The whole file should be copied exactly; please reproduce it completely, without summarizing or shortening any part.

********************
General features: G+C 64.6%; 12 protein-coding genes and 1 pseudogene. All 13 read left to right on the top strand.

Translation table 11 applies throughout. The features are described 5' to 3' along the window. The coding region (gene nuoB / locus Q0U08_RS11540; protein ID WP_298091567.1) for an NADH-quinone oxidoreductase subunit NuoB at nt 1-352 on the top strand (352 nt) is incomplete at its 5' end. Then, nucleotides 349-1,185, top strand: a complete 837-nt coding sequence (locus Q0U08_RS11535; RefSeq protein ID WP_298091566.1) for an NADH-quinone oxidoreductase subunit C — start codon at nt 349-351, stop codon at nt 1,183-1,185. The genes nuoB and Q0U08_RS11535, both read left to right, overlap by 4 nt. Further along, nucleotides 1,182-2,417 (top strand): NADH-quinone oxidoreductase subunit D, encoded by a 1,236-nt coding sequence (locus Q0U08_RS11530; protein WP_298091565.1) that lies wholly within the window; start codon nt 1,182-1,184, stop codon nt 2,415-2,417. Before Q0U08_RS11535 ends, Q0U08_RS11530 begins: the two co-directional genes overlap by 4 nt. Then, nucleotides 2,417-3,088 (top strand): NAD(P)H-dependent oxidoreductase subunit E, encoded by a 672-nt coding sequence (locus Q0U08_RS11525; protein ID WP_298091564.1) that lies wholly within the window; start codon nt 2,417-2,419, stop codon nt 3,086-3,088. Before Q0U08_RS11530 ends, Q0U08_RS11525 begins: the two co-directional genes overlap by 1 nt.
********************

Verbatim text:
General features: G+C 64.6%; 12 protein-coding genes and 1 pseudogene. All 13 read left to right on the top strand.

Translation table 11 applies throughout. The features are described 5' to 3' along the window. The coding region (gene nuoB / locus Q0U08_RS11540; protein ID WP_298091567.1) for an NADH-quinone oxidoreductase subunit NuoB at nt 1-352 on the top strand (352 nt) is incomplete at its 5' end. Then, nucleotides 349-1,185, top strand: a complete 837-nt coding sequence (locus Q0U08_RS11535; RefSeq protein ID WP_298091566.1) for an NADH-quinone oxidoreductase subunit C — start codon at nt 349-351, stop codon at nt 1,183-1,185. The genes nuoB and Q0U08_RS11535, both read left to right, overlap by 4 nt. Further along, nucleotides 1,182-2,417 (top strand): NADH-quinone oxidoreductase subunit D, encoded by a 1,236-nt coding sequence (locus Q0U08_RS11530; protein WP_298091565.1) that lies wholly within the window; start codon nt 1,182-1,184, stop codon nt 2,415-2,417. Before Q0U08_RS11535 ends, Q0U08_RS11530 begins: the two co-directional genes overlap by 4 nt. Then, nucleotides 2,417-3,088 (top strand): NAD(P)H-dependent oxidoreductase subunit E, encoded by a 672-nt coding sequence (locus Q0U08_RS11525; protein ID WP_298091564.1) that lies wholly within the window; start codon nt 2,417-2,419, stop codon nt 3,086-3,088. Before Q0U08_RS11530 ends, Q0U08_RS11525 begins: the two co-directional genes overlap by 1 nt.